Engine Power Plants:
A dynamic EU-based Manufacturing Sector
● 10,000 jobs
● 1 billion EUR turnover
● 30 GW capacity installed in the EU
Engine power plants generate electricity and, often, additional thermal energy. This solid and reliable technology has very short start-up and ramp-up times and is extremely flexible when it comes to the types of fuel or gas used.
The various engine types available on the market cover a broad output range, from small 6 kW systems supplying heat and power to individual apartment blocks and public buildings to large 21 MW engines, used in plants ensuring grid stability at country level.
How it works
Typical engine power plants have three main components:
- The internal combustion engine (ICE) – the heart of the plant
- The alternator, which generates electricity
- The heat exchanger used to capture the heat
The internal combustion engine can either be a spark ignition engine (a “gas engine”) or a compression engine (a “diesel engine”). Smaller engine power plants often use modified car and truck engines, while larger plants above 1 MW generally use modified ship engines.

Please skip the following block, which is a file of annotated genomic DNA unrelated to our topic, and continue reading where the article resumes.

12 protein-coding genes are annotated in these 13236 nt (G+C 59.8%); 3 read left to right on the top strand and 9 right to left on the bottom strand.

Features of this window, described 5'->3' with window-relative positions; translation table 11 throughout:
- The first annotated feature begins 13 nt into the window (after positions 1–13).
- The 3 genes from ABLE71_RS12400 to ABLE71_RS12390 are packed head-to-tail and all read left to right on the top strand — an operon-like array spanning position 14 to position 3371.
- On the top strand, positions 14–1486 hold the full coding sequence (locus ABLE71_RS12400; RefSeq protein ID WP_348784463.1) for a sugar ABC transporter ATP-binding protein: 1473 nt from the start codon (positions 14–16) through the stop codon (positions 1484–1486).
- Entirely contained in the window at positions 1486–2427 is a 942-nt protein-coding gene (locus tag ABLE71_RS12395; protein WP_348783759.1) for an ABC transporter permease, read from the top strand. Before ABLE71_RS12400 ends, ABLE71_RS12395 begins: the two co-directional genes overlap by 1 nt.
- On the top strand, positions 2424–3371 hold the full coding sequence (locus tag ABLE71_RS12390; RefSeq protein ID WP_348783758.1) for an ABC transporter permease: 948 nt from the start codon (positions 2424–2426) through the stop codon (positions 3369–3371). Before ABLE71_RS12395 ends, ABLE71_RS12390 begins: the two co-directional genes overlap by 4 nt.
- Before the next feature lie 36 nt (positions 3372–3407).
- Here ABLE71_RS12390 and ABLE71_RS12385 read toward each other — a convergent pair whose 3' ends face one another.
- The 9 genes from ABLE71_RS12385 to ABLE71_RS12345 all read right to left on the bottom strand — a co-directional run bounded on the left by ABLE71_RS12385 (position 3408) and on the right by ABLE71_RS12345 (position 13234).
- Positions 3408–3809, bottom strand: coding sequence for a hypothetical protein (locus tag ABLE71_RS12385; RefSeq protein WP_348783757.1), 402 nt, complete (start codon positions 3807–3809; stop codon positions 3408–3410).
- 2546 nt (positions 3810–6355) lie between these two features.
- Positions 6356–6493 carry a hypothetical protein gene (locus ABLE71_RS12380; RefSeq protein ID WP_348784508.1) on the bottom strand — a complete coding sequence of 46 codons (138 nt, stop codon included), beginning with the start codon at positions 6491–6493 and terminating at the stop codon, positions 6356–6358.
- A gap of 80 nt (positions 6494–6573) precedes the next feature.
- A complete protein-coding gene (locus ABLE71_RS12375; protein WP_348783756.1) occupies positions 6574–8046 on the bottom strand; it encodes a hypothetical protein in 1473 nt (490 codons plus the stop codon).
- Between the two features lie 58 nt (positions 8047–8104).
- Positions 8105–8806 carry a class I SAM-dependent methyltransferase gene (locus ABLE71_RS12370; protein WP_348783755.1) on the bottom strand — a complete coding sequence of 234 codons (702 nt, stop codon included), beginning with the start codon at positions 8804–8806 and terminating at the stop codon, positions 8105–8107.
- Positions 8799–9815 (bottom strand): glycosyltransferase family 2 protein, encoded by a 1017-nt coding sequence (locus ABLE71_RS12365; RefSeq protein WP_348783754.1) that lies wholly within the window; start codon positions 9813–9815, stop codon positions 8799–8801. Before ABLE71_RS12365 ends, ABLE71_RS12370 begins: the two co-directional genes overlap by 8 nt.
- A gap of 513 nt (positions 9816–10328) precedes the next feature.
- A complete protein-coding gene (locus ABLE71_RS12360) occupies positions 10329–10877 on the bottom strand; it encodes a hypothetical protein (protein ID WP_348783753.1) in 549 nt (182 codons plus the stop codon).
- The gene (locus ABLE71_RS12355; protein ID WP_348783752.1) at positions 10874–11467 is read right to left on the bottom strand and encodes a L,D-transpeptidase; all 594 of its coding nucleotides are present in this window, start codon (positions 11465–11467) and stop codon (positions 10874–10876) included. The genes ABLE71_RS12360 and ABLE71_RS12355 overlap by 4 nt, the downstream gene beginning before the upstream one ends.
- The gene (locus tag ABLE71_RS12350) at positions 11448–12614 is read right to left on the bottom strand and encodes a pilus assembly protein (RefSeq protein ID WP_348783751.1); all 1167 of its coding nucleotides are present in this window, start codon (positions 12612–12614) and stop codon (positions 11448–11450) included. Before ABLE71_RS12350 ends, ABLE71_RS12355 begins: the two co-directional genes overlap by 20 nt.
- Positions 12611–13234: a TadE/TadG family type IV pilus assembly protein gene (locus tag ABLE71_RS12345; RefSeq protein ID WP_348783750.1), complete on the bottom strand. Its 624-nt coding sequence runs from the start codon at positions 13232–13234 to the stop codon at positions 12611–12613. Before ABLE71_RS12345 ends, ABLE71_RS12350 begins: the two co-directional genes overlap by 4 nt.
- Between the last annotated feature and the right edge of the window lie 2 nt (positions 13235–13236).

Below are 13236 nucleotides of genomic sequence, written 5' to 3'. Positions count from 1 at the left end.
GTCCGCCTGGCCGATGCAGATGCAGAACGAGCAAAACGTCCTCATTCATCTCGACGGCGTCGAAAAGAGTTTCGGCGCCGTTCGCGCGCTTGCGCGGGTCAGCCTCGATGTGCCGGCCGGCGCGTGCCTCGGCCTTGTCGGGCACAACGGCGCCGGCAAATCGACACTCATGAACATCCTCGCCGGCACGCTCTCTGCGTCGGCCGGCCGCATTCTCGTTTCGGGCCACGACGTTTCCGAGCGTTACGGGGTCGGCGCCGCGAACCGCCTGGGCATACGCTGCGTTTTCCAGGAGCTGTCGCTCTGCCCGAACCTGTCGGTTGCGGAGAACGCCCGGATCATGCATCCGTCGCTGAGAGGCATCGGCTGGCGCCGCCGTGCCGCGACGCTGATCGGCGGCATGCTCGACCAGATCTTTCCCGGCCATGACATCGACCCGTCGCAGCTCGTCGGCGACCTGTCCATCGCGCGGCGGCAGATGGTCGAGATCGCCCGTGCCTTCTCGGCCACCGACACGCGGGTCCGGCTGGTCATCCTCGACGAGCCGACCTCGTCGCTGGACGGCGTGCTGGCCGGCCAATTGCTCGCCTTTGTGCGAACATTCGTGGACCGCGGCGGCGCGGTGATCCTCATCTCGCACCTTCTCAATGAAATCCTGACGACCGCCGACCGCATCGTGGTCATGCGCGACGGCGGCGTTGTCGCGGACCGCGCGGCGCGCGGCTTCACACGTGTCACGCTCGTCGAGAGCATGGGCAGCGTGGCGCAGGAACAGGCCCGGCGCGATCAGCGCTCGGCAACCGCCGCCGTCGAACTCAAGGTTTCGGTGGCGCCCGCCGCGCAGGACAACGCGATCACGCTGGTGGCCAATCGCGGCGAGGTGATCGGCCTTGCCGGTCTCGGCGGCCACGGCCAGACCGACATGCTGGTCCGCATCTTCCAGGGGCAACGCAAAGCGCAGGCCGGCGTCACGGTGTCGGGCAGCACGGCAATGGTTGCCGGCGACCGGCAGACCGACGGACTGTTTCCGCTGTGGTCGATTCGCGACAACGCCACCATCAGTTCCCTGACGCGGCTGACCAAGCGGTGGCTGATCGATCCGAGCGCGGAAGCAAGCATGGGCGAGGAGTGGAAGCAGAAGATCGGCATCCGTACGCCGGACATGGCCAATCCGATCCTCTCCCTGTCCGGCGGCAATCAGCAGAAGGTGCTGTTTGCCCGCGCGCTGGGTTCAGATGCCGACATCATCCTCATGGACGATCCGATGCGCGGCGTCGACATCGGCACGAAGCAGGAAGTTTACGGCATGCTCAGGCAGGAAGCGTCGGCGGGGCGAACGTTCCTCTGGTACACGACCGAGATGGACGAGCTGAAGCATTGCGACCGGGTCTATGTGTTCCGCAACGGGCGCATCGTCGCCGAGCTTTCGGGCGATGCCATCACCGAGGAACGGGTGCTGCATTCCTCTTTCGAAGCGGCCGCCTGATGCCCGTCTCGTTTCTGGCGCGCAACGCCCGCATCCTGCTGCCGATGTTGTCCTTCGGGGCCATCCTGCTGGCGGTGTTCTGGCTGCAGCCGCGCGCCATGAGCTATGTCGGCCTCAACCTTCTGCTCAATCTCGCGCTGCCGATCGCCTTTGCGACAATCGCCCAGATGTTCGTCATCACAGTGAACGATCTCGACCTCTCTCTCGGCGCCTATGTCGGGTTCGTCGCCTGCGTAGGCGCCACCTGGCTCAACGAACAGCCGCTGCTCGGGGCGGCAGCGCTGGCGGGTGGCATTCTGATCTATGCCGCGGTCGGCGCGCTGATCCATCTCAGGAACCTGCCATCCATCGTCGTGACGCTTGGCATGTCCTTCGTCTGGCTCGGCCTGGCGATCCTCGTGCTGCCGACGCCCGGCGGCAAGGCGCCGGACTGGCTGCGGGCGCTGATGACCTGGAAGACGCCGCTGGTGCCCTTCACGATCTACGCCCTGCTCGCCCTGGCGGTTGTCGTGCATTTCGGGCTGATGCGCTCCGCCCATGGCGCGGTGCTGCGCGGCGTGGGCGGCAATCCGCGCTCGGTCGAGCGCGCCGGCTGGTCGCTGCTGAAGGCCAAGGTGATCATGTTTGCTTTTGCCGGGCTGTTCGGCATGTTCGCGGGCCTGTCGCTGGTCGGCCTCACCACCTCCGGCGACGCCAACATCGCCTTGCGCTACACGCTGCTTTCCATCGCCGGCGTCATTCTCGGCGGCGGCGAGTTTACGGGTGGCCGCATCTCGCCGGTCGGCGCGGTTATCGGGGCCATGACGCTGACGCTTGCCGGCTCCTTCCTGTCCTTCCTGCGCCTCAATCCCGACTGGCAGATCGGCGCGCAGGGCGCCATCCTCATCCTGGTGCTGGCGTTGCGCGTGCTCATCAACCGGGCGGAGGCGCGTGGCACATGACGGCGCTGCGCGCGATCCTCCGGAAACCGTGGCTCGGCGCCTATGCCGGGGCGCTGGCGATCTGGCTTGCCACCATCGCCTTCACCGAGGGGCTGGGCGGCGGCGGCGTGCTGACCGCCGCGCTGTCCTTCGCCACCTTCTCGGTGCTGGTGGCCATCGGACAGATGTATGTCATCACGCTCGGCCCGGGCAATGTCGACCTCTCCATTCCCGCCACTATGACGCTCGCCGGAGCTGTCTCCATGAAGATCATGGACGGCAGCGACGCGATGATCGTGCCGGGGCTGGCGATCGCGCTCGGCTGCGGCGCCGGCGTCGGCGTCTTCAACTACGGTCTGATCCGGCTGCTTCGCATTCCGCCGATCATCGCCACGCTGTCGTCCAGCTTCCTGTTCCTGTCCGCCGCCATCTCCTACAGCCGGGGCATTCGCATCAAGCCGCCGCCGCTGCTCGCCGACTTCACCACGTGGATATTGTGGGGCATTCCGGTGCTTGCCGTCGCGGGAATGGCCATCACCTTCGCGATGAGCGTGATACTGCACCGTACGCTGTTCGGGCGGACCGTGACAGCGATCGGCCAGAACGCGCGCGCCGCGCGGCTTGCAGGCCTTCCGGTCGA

The alternator transforms the mechanical energy into electricity. By using a supercharger a larger amount of compressed air can be supplied to the engine and thus the power output increased.
Cogeneration – what is it?
Combustion is a chemical reaction where a fuel is combined with oxygen, producing thermal energy (heat). While a major part of that heat is used to produce electricity, some of it remains unused.
To avoid this loss of heat (and thus of energy) engine power plants often run as cogeneration plants, using the un-used heat from the engine and the exhaust for space heating or in industrial processes.
From S to XXL – Available in all Sizes
One of the large advantages of the engine power plant technology is its sizeability. While the smallest cogeneration plants can operate as from 3 kW electrical power upwards, large electricity-only plants can generate up to 600 MW.
In the medium range of 0.5 to 2 MW often all components are packaged into a turn-key power module for remote applications, emergency power solutions or mobile applications.
The larger plants are built in a modular approach, combining several engines that can be started and operated on demand. The single engines can provide electrical power up to 20 MW per unit and are normally four-stroke engines. They can provide base-load power as well as so called “peaking” power to help balance supply and demand in the grid.
Whatever fuel – they take it
Engines used can be optimised for a wide variety of liquid and gaseous fuels. While many run on natural gas (which is still widely available) an increasing number use renewable gases such as biogas and biomethane. Today, manufacturers are also preparing their engines to run on hydrogen.